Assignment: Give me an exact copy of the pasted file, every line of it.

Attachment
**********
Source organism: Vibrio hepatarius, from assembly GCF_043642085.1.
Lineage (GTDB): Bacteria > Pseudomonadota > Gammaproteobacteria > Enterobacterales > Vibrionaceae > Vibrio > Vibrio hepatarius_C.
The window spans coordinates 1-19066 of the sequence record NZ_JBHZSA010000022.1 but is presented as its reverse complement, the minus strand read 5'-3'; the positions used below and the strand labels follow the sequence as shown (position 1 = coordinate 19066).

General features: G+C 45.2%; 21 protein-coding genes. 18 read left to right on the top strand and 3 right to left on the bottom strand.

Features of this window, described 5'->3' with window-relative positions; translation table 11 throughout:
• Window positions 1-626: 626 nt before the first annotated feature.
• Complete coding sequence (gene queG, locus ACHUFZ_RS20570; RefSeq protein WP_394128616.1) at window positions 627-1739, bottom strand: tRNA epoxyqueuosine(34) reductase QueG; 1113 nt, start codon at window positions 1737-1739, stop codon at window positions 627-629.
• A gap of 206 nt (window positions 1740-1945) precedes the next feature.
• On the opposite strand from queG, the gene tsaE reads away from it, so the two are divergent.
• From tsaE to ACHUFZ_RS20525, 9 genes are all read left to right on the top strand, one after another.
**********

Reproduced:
Source organism: Vibrio hepatarius, from assembly GCF_043642085.1.
Lineage (GTDB): Bacteria > Pseudomonadota > Gammaproteobacteria > Enterobacterales > Vibrionaceae > Vibrio > Vibrio hepatarius_C.
The window spans coordinates 1-19066 of the sequence record NZ_JBHZSA010000022.1 but is presented as its reverse complement, the minus strand read 5'-3'; the positions used below and the strand labels follow the sequence as shown (position 1 = coordinate 19066).

General features: G+C 45.2%; 21 protein-coding genes. 18 read left to right on the top strand and 3 right to left on the bottom strand.

Features of this window, described 5'->3' with window-relative positions; translation table 11 throughout:
• Window positions 1-626: 626 nt before the first annotated feature.
• Complete coding sequence (gene queG, locus ACHUFZ_RS20570; RefSeq protein WP_394128616.1) at window positions 627-1739, bottom strand: tRNA epoxyqueuosine(34) reductase QueG; 1113 nt, start codon at window positions 1737-1739, stop codon at window positions 627-629.
• A gap of 206 nt (window positions 1740-1945) precedes the next feature.
• On the opposite strand from queG, the gene tsaE reads away from it, so the two are divergent.
• From tsaE to ACHUFZ_RS20525, 9 genes are all read left to right on the top strand, one after another.